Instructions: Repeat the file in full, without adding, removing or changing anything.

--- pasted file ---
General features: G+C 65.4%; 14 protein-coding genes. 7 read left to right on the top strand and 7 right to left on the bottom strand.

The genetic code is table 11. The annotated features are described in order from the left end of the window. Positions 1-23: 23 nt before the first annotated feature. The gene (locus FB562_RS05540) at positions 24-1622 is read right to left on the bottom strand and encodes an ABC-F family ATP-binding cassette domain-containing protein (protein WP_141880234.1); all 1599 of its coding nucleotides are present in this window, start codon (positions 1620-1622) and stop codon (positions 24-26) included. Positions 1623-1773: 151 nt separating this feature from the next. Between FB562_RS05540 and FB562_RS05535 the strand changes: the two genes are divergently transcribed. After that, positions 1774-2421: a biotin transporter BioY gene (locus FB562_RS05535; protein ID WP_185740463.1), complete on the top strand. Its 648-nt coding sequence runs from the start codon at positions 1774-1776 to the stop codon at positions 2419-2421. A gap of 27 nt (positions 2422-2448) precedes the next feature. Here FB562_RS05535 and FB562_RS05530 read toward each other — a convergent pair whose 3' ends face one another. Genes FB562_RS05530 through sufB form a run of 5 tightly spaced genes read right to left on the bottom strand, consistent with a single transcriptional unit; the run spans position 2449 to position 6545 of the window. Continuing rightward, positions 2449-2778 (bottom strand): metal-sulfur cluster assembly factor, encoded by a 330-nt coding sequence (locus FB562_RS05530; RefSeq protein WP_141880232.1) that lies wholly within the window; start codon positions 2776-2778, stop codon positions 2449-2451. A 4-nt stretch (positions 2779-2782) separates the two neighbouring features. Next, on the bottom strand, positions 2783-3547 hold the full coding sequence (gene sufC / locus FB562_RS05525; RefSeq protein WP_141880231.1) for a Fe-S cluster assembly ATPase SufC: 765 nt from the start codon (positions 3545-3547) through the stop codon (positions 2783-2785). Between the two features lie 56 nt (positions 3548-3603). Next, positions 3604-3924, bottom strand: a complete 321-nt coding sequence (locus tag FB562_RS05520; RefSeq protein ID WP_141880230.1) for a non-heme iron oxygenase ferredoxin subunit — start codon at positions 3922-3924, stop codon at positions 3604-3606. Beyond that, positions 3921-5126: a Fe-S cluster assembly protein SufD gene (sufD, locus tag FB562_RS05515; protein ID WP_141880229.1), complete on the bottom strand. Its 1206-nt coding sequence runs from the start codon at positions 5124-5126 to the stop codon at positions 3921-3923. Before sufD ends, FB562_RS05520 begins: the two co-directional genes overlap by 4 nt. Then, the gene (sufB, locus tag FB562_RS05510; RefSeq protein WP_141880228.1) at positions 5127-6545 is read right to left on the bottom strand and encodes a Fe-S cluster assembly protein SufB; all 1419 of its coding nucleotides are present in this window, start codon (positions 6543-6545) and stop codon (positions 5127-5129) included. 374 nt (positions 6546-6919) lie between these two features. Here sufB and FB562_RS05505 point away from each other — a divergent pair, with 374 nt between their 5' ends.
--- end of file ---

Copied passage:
General features: G+C 65.4%; 14 protein-coding genes. 7 read left to right on the top strand and 7 right to left on the bottom strand.

The genetic code is table 11. The annotated features are described in order from the left end of the window. Positions 1-23: 23 nt before the first annotated feature. The gene (locus FB562_RS05540) at positions 24-1622 is read right to left on the bottom strand and encodes an ABC-F family ATP-binding cassette domain-containing protein (protein WP_141880234.1); all 1599 of its coding nucleotides are present in this window, start codon (positions 1620-1622) and stop codon (positions 24-26) included. Positions 1623-1773: 151 nt separating this feature from the next. Between FB562_RS05540 and FB562_RS05535 the strand changes: the two genes are divergently transcribed. After that, positions 1774-2421: a biotin transporter BioY gene (locus FB562_RS05535; protein ID WP_185740463.1), complete on the top strand. Its 648-nt coding sequence runs from the start codon at positions 1774-1776 to the stop codon at positions 2419-2421. A gap of 27 nt (positions 2422-2448) precedes the next feature. Here FB562_RS05535 and FB562_RS05530 read toward each other — a convergent pair whose 3' ends face one another. Genes FB562_RS05530 through sufB form a run of 5 tightly spaced genes read right to left on the bottom strand, consistent with a single transcriptional unit; the run spans position 2449 to position 6545 of the window. Continuing rightward, positions 2449-2778 (bottom strand): metal-sulfur cluster assembly factor, encoded by a 330-nt coding sequence (locus FB562_RS05530; RefSeq protein WP_141880232.1) that lies wholly within the window; start codon positions 2776-2778, stop codon positions 2449-2451. A 4-nt stretch (positions 2779-2782) separates the two neighbouring features. Next, on the bottom strand, positions 2783-3547 hold the full coding sequence (gene sufC / locus FB562_RS05525; RefSeq protein WP_141880231.1) for a Fe-S cluster assembly ATPase SufC: 765 nt from the start codon (positions 3545-3547) through the stop codon (positions 2783-2785). Between the two features lie 56 nt (positions 3548-3603). Next, positions 3604-3924, bottom strand: a complete 321-nt coding sequence (locus tag FB562_RS05520; RefSeq protein ID WP_141880230.1) for a non-heme iron oxygenase ferredoxin subunit — start codon at positions 3922-3924, stop codon at positions 3604-3606. Beyond that, positions 3921-5126: a Fe-S cluster assembly protein SufD gene (sufD, locus tag FB562_RS05515; protein ID WP_141880229.1), complete on the bottom strand. Its 1206-nt coding sequence runs from the start codon at positions 5124-5126 to the stop codon at positions 3921-3923. Before sufD ends, FB562_RS05520 begins: the two co-directional genes overlap by 4 nt. Then, the gene (sufB, locus tag FB562_RS05510; RefSeq protein WP_141880228.1) at positions 5127-6545 is read right to left on the bottom strand and encodes a Fe-S cluster assembly protein SufB; all 1419 of its coding nucleotides are present in this window, start codon (positions 6543-6545) and stop codon (positions 5127-5129) included. 374 nt (positions 6546-6919) lie between these two features. Here sufB and FB562_RS05505 point away from each other — a divergent pair, with 374 nt between their 5' ends.